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I began this blog to chronicle my beekeeping experiences. I have read lots of beekeeping books, but nothing takes the place of either hands-on experience with an experienced beekeeper or good pictures of the process. I want people to have a clearer picture of what to expect in their beekeeping so I post pictures and write about my beekeeping saga here. Along the way, I've passed a number of certification levels and am now a Master Beekeeper! Enjoy with me as I learn and grow as a beekeeper.


Need help with an Atlanta area swarm? Visit Found a Swarm? Call a Beekeeper.

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Friday, May 30, 2008

As Paul Harvey Would Say, "And now, The Rest of the Story...."

Last night I left the broken branch swarm with access to the cardboard box in which I planned to collect it. I spread a swipe of my swarm lure in the cardboard box and I sprayed the bees who were still on the ground with 1:1 sugar syrup. I hoped for the best and determined to see what happened the next morning.

Well, today is the next morning and lo and behold, the bees were all in the cardboard box!

So I suited up and put Dylan (who spent the night at my house) in his bee veil. His job was to watch from the sunporch door.



Here's how the bees looked on the underside of the cardboard "ramp" I had in frustration simply put inside the cardboard box last night.

I picked up the bee-covered cardboard and shook them into the patched together hive box I have for them. The rest of the day, Dylan talked about "Gwamma dumped the bees!" It was pretty impressive to see the whole lot of them fall as one into the hive box. You can see how they filled the space.


I don't have any more medium frames and these two medium 8-frame boxes were painted and ready to add to other hives. I only had five medium frames left so I added two drawn comb shallow frames and a shallow frame of honey. I had to do something with these bees today, though, so this is the best I could devise.

I used the bottom board from a 5 frame nuc that I have - so in this 8 frame box, the last three frames (the shallow ones) are bottom-less. The box needed something to support the bottomless side, so I used a 2 X 4 on the bricks below it to balance out the nuc bottom board. I used two deep frame end bars to make a shim on the outside edge to keep the hive from shifting. I had no wood at all so I used a plastic mite count tray to serve as a temporary top and put a flower pot on it for good measure.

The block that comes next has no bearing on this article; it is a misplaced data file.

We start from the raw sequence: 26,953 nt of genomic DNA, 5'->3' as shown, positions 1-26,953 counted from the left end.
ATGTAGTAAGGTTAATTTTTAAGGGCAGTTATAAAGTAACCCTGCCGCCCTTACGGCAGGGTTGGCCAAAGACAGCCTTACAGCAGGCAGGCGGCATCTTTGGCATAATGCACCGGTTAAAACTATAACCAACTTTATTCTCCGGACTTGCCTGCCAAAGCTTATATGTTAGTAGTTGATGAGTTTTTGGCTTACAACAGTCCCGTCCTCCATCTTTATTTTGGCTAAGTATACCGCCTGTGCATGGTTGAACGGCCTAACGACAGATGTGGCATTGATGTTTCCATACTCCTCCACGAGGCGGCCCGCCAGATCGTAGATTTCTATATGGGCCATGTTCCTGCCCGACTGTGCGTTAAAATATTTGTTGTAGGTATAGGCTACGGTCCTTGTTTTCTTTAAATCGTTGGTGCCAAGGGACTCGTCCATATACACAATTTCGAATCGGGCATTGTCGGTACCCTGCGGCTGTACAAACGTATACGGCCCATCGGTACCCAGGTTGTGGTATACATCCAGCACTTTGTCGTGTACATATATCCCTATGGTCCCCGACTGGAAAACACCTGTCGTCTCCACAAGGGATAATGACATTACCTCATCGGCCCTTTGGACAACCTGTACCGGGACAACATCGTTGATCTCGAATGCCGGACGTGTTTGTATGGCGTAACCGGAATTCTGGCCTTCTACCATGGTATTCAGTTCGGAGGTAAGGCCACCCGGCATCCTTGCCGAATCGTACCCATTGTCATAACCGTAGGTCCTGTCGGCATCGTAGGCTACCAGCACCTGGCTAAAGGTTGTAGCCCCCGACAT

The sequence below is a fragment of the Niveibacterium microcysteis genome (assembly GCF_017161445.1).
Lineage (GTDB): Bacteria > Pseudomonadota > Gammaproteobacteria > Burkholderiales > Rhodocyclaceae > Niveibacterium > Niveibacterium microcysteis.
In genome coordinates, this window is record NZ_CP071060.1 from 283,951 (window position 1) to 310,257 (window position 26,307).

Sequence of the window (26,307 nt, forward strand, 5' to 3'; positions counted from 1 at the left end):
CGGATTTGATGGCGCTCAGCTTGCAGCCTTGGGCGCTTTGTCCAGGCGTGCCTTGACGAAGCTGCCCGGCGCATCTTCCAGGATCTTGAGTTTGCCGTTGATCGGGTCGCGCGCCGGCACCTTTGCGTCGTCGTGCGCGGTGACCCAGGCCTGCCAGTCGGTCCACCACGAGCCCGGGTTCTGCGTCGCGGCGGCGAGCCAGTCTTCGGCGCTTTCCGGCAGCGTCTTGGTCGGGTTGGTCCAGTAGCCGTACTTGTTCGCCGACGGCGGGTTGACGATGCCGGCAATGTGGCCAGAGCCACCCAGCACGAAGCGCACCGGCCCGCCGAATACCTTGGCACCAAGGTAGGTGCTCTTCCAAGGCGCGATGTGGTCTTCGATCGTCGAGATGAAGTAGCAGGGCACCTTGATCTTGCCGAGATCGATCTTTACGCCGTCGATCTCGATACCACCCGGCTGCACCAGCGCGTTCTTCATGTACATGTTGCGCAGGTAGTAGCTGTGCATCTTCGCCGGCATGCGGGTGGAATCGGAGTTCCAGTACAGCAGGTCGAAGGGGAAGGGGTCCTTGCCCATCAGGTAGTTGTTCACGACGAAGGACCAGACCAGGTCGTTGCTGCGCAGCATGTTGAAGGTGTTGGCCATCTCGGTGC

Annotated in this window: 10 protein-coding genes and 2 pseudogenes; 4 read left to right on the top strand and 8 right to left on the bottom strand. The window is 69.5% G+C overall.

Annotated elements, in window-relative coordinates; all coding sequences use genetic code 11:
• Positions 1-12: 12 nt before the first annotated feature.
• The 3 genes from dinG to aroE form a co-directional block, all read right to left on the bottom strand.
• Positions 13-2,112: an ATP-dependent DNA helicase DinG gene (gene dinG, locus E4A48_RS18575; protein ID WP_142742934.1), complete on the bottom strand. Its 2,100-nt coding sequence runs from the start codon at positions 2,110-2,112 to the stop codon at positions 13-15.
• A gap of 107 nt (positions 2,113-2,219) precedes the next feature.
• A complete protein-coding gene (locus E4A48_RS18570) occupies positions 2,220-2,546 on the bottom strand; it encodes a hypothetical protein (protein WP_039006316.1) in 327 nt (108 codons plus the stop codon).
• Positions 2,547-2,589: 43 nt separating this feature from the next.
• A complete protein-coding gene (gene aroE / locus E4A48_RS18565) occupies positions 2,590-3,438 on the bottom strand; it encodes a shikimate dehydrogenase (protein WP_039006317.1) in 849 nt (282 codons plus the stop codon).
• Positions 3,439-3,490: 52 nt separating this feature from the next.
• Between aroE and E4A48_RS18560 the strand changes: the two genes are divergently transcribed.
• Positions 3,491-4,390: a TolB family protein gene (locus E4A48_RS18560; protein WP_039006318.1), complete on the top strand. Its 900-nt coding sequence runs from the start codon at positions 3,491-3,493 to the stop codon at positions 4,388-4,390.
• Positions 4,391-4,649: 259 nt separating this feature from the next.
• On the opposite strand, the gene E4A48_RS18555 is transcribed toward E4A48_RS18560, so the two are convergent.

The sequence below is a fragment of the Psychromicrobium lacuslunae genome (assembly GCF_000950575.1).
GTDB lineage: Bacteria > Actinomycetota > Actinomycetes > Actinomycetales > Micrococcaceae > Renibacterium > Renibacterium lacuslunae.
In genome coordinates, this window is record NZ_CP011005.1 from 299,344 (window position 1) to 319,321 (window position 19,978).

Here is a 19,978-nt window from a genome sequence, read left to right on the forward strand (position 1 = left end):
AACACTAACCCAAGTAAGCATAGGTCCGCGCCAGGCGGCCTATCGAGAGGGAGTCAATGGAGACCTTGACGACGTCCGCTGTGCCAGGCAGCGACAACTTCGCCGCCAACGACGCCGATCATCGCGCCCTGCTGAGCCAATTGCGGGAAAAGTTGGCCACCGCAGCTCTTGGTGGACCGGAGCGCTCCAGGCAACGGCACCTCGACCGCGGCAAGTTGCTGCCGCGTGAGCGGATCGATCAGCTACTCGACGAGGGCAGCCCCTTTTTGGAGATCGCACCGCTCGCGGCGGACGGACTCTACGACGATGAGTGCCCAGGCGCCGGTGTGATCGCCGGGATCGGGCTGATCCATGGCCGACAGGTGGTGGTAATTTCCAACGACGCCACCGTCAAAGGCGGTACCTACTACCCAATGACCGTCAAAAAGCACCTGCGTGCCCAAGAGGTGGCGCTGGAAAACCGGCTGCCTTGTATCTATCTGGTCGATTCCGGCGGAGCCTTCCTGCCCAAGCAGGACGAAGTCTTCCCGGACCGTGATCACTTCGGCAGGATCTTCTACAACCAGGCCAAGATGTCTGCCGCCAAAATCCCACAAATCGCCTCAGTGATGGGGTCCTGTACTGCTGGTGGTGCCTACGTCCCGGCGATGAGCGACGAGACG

I have more boxes and frames on order but the earliest any of that will be here is at the end of this coming week.

When I came back in the house, I called PN Williams, a local supplier, and arranged to buy from him some medium frames, a screened bottom board, an inner cover and a telescoping cover. He doesn't carry any 8 frame equipment, so I will have to make yet another arrangement tomorrow. I'll put my last 10 frame medium box on the bottom and move the medium frames from the current bottom box into it. Then I'll use a 2X4 as I did with Melissa to allow the 8 frame boxes to sit on top of the 10 frame. I'll still have an inner cover and top for the 10 frame but I'll manage.
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3 comments:

  1. Flygirl12:52 AM

    WOW! Great job Linda :) What problem solving & exciting to see your little bee keeper helper. I'm sure he'll have fond memories as he grows of helping you with the bees. My 3 1/2 year old son loves to help me with our bees & proudly tells friends "I'm a bee keeper".

    Love your blog & comments on bee master site ~ both such great resources. Thank you for sharing :)

    Tam (aka Flygirl)

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  2. Anonymous6:21 AM

    G!!! This stuff is almost better than Indiana Jones!!!
    Kepp 'em coming Linda!
    I was just wondering...how many more hives you can have?

    Warren
    Copenhagen

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